4. “He hath made His wonderful works to be remembered” (ver. 4): by abasing this man, exalting that. Reserving unusual miracles for a fit season, that thus human weakness, intent upon novelty, may remember them, although His daily miracles be greater. He created so many trees throughout the whole earth, and no one wondereth: He dried up one with a word, and the hearts of mortals were thunderstruck.14 For that miracle, which hath not through its frequency become common, will cling most firmly to the heart. But of what use were the miracles, save that He might be feared? What too would fear profit, unless “the gracious and merciful Lord” gave “meat unto them that fear Him”? (ver. 5). meat that doth not spoil, “bread that cometh down from heaven,”1 which He gave to no deservings of ours. For “Christ died for the ungodly.”2 No one then would give such food, save a gracious and merciful Lord. But if He gave so much to this life, if the sinner who was to be justified received the Word made flesh; what shall he receive when glorified in a future world? For, “He shall ever be mindful of His covenant.” Nor hath He who hath given a pledge, given the whole.
5. “He shall show His people the power of His works” (ver. 6). Let not the holy Israelites, who have left all their possessions and have followed Him, be saddened; let them not be sorrowful and say, “Who then can be saved?” For “it is easier for a camel to go through the eye of a needle, than for a rich man to enter into the kingdom of God.” For “with men these things are impossible, but with God all things are possible.”3 “That He may give them the heritage of the heathen.” For they went to the heathen, and enjoined the rich of this world “not to be high-minded, nor to trust in uncertain riches, but in the living God,”4 to whom that is easy which is difficult for men. For thus many were called, thus the heritage of the heathen has been occupied, thus it hath happened, that even many who have not abandoned all their possessions in this life in order to follow Him, have despised even life itself for the sake of confessing His Name; and like camels humbling themselves to bear the burden of troubles, have entered as it were through a needle’s eye, through the piercing straits of suffering. He hath wrought these effects, unto whom all things are possible.
6. “The works of His hands are verity and judgment” (ver. 7). Let verity be held by those who are judged here. Martyrs are here sentenced, and brought to the judgment-seat, that they may judge not only those by whom they have been judged, but even give judgment on angels,5 against whom was their struggle here, even when they seemed to be judged by men. Let not tribulation, distress, famine, nakedness, the sword, separate from Christ. For “all His commandments are true;”6 He deceiveth not, He giveth us what He promised. Yet we should not expect here what He promised; we should not hope for it: but “they stand fast for ever and ever, and are done in truth and equity” (ver. 8). It is equitable and just that we should labour here and repose there; since “He sent redemption unto His people” (ver. 9). But from what are they redeemed, save from the captivity of this pilgrimage? Let not therefore rest be sought, save in the heavenly country. God indeed gave the carnal Israelites an earthly Jerusalem, “which is in bondage with her children:” but this is the Old Covenant, pertaining unto the old man. But they who there understood the figure, even then were heirs of the New Covenant; for “Jerusalem which is above is free, which is our everlasting mother in heaven.”7 But that transitory promises were given in that Old Testament is proved by the fact itself: however, “He hath commended His covenant for ever.” But what, but the New? Whosoever dost wish to be heir of this, deceive not thyself, and think not of a land flowing with milk and honey, nor of pleasant farms, nor of gardens abounding in fruits and shade: desire not how to gain anything of this sort, such as the eye of covetousness is wont to lust for. For since “covetousness is the root of all evils,”8 it must be cut off, that it may be consumed here; not be put off, that it may be satisfied there. First escape punishments, avoid hell; before thou longest for a God who promiseth, beware of one who threateneth. For “holy and reverend is His Name.”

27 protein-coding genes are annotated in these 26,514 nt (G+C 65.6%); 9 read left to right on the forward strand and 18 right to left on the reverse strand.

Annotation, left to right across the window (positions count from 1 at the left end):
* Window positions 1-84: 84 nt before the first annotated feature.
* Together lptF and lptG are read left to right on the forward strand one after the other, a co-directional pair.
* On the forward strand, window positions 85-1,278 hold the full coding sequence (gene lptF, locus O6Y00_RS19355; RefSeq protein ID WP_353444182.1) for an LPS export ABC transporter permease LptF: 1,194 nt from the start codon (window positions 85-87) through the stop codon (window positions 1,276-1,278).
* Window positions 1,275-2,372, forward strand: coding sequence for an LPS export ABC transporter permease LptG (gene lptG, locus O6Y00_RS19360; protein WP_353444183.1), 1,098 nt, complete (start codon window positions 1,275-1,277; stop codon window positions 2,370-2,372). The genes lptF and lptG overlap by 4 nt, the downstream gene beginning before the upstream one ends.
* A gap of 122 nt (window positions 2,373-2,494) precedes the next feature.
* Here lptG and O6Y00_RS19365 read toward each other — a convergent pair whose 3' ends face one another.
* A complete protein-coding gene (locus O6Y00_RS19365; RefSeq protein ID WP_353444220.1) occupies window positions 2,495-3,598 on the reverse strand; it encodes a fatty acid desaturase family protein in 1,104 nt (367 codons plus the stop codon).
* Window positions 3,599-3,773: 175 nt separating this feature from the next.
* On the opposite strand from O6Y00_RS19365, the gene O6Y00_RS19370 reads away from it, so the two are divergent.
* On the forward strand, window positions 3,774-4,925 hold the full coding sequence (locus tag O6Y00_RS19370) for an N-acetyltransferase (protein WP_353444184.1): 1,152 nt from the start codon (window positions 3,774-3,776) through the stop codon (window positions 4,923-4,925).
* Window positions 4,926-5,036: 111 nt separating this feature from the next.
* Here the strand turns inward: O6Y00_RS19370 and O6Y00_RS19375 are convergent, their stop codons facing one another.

7. … “The fear of the Lord,” therefore, “is the beginning of wisdom.” “Understanding is good” (ver. 10). Who gainsayeth? But to understand, and not to do, is dangerous. It is “good,” therefore, “to those that do there after.” Nor let it lift up the mind unto pride; for, “the praise of Him,” the fear of whom is the beginning of wisdom, “endureth for ever:” and this will be the reward, this the end, this the everlasting station and abode. There are found the true commandments, made fast for ever and ever; here is the very heritage of the New Covenant commanded for ever. “One thing,” he saith, “I have desired of the Lord, which I will require: even that I may dwell in the house of the Lord all the days of my life.”9 For, “blessed are they that dwell in the house” of the Lord: “they will be alway praising”10 Him; for “His praise endureth for ever.”